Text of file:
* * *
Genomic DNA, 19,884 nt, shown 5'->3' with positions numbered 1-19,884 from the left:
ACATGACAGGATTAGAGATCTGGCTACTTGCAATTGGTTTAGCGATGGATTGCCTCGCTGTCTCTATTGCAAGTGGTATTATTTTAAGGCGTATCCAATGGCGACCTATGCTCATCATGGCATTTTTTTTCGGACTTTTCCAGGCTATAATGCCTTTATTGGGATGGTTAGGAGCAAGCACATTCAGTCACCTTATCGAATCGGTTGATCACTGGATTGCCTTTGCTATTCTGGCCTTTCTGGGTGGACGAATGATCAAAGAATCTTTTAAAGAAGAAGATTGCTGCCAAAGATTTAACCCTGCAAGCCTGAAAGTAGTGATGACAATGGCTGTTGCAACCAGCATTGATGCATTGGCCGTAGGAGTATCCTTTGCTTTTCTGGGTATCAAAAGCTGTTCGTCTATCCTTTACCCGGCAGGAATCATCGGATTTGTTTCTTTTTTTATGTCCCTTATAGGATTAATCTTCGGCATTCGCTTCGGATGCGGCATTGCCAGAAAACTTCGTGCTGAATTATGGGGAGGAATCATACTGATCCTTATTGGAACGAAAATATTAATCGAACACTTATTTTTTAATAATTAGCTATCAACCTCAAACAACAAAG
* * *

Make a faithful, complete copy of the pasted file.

Genomic DNA, 19,884 nt, shown 5'->3' with positions numbered 1-19,884 from the left:
ACATGACAGGATTAGAGATCTGGCTACTTGCAATTGGTTTAGCGATGGATTGCCTCGCTGTCTCTATTGCAAGTGGTATTATTTTAAGGCGTATCCAATGGCGACCTATGCTCATCATGGCATTTTTTTTCGGACTTTTCCAGGCTATAATGCCTTTATTGGGATGGTTAGGAGCAAGCACATTCAGTCACCTTATCGAATCGGTTGATCACTGGATTGCCTTTGCTATTCTGGCCTTTCTGGGTGGACGAATGATCAAAGAATCTTTTAAAGAAGAAGATTGCTGCCAAAGATTTAACCCTGCAAGCCTGAAAGTAGTGATGACAATGGCTGTTGCAACCAGCATTGATGCATTGGCCGTAGGAGTATCCTTTGCTTTTCTGGGTATCAAAAGCTGTTCGTCTATCCTTTACCCGGCAGGAATCATCGGATTTGTTTCTTTTTTTATGTCCCTTATAGGATTAATCTTCGGCATTCGCTTCGGATGCGGCATTGCCAGAAAACTTCGTGCTGAATTATGGGGAGGAATCATACTGATCCTTATTGGAACGAAAATATTAATCGAACACTTATTTTTTAATAATTAGCTATCAACCTCAAACAACAAAG